To receive information and reflect upon it is certainly an important part of the learning process. But deeper and lasting changes are fed by hands-on experiences, with high personal involvement.
We use metaphors that mirror working and life conditions. These metaphors enhance a team's potential by triggering the personal awareness of its members. Timely sharing of the experiences and a skilful feedback process provides integration of the learnings. Participants are then challenged to apply their new paradigms or practice their new behaviour with real life people and issues.
Um hábil processo de debriefing,
que consiste na oportuna verbalização das experiências,
permite fixar as aprendizagens. De seguida, desafia-se os
participantes a praticar os seus novos comportamentos / paradigmas
com pessoas, situações e temas reais da sua
There’s an endless supply of tools for experiential training: group dynamics, indoor games, business games, outdoor events, expeditions, physical activities, adventures, expeditions,...
The most powerful tools trigger various levels of awareness simultaneously (thinking, feeling, being, doing,...) and really lures participants out of their comfort zone.
The most effective way to produce a lot in a short time, is to combine outdoor events with indoor introduction, feedback and follow-up processes. Outdoor training is a powerful tool when properly handled so as to transcend the anecdotic aspect of physical activity.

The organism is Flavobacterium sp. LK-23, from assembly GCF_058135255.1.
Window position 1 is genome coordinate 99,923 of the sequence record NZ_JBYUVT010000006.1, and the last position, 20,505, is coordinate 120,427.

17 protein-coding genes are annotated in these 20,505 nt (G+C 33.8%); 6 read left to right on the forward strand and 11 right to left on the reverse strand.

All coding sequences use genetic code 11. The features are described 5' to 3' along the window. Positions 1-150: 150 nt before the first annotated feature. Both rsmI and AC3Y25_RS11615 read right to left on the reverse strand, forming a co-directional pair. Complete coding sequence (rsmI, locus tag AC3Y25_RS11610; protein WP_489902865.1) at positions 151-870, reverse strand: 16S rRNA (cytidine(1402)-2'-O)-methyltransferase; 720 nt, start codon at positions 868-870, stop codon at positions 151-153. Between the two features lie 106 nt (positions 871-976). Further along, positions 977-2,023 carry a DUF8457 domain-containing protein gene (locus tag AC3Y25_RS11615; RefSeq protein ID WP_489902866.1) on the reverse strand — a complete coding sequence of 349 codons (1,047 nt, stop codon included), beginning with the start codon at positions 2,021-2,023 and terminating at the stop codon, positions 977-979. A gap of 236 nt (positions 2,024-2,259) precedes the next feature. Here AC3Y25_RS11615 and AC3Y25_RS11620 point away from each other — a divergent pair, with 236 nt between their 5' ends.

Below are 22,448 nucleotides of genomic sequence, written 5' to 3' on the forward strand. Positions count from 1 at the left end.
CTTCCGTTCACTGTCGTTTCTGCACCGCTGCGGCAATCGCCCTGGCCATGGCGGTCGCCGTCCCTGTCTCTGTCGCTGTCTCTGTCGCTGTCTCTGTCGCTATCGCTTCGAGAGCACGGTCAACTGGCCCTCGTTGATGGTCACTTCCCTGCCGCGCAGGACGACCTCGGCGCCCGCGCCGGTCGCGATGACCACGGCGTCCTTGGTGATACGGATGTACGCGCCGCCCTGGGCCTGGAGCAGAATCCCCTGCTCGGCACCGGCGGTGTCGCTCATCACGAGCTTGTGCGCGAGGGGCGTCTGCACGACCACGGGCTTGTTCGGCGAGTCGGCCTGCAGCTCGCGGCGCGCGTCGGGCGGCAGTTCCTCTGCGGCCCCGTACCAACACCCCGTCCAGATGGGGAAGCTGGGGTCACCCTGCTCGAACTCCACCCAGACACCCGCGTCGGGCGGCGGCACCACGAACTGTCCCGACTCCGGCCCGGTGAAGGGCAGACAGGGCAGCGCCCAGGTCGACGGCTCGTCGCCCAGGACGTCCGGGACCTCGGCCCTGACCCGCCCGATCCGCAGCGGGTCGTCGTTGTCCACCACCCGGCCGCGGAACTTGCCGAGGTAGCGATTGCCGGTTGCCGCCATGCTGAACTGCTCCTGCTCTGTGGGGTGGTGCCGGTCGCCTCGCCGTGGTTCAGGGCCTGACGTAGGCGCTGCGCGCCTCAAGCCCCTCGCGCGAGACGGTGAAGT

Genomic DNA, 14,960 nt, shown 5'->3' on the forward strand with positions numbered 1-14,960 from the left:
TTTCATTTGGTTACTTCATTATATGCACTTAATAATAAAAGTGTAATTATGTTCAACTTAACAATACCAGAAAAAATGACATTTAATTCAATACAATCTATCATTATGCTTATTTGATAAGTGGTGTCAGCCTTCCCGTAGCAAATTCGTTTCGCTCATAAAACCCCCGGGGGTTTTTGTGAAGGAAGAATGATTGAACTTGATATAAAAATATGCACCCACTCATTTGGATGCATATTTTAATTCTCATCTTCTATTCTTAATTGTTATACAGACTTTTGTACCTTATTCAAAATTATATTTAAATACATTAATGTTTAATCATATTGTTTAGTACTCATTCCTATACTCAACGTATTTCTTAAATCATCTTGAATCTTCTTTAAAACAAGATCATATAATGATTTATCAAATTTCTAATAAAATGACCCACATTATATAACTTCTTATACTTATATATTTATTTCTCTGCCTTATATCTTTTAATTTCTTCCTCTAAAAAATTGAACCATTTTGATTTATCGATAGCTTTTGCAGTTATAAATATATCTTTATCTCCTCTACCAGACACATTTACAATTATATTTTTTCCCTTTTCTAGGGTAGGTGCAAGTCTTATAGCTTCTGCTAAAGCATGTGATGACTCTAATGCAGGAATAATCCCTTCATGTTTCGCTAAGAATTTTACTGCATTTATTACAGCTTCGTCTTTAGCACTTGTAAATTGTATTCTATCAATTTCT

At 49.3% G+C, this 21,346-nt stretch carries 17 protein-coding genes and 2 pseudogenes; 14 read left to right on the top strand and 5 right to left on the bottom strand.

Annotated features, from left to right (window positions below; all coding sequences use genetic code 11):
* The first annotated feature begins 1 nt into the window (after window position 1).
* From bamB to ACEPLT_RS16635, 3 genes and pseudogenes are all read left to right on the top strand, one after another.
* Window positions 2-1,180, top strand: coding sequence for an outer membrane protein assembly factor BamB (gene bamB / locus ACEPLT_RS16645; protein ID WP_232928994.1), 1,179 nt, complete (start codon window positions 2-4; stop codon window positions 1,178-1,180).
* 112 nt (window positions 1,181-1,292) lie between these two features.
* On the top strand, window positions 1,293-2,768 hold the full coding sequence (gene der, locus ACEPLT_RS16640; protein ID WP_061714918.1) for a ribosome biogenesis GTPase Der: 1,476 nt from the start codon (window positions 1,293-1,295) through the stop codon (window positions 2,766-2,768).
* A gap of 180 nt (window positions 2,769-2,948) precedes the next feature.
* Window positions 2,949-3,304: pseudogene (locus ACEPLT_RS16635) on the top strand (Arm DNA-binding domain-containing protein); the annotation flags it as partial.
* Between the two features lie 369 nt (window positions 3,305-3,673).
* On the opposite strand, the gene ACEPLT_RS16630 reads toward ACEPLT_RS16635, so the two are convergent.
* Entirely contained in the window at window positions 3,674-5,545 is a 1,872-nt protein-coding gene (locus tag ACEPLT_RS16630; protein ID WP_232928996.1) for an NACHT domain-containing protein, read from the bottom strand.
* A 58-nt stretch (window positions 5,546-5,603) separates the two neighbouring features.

The choice of setting is important. The initial phase of a program should take place in a pleasant retreat environment, offering a broader perspective of daily work.
What really makes experiential training valuable are not the activities as such, but the facilitator’s ability to combine them and extract the gist of the learnings in a timely manner.
Facilitation is the key
The world is full of good-willed people eager to tell others how to improve. But as the saying goes: “Give a man a fish, he will eat for a day. Teach him how to fish, he will eat for a lifetime”, true learning comes from self-discovery. This way of teaching we call facilitation.
A facilitator creates the framework and induces the learning. He is good at asking the right questions, interferes little, catalyses and leaves things go their own way, flows with the individual’s and group’s process and is a master at stimulating constructive feedback.
Learning only takes place in areas where we are not yet in control (outside the
comfort zone). The courage and commitment required to leave the comfort zone needs the skilful support of the process facilitator.
Don’t let yourself be seduced by the tools! What matters is the quality of the facilitator who runs the process.